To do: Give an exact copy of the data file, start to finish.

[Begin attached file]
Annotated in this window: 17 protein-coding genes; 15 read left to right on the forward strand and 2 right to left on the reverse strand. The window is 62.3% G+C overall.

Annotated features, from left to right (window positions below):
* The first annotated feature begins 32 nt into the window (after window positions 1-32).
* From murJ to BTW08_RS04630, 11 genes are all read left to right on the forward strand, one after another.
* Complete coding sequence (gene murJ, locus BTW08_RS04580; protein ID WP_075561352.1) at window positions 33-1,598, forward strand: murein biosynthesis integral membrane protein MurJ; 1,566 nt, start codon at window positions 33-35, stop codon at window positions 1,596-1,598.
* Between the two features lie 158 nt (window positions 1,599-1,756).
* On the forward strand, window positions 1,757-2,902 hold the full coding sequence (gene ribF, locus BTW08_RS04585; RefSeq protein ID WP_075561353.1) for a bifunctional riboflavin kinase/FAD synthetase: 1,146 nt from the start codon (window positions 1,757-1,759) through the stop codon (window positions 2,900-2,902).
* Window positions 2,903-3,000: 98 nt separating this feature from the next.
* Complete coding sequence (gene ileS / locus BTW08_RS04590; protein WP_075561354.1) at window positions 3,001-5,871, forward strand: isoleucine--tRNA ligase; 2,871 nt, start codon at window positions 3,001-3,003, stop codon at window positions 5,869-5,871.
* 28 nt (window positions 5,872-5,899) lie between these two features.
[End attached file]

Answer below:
Annotated in this window: 17 protein-coding genes; 15 read left to right on the forward strand and 2 right to left on the reverse strand. The window is 62.3% G+C overall.

Annotated features, from left to right (window positions below):
* The first annotated feature begins 32 nt into the window (after window positions 1-32).
* From murJ to BTW08_RS04630, 11 genes are all read left to right on the forward strand, one after another.
* Complete coding sequence (gene murJ, locus BTW08_RS04580; protein ID WP_075561352.1) at window positions 33-1,598, forward strand: murein biosynthesis integral membrane protein MurJ; 1,566 nt, start codon at window positions 33-35, stop codon at window positions 1,596-1,598.
* Between the two features lie 158 nt (window positions 1,599-1,756).
* On the forward strand, window positions 1,757-2,902 hold the full coding sequence (gene ribF, locus BTW08_RS04585; RefSeq protein ID WP_075561353.1) for a bifunctional riboflavin kinase/FAD synthetase: 1,146 nt from the start codon (window positions 1,757-1,759) through the stop codon (window positions 2,900-2,902).
* Window positions 2,903-3,000: 98 nt separating this feature from the next.
* Complete coding sequence (gene ileS / locus BTW08_RS04590; protein WP_075561354.1) at window positions 3,001-5,871, forward strand: isoleucine--tRNA ligase; 2,871 nt, start codon at window positions 3,001-3,003, stop codon at window positions 5,869-5,871.
* 28 nt (window positions 5,872-5,899) lie between these two features.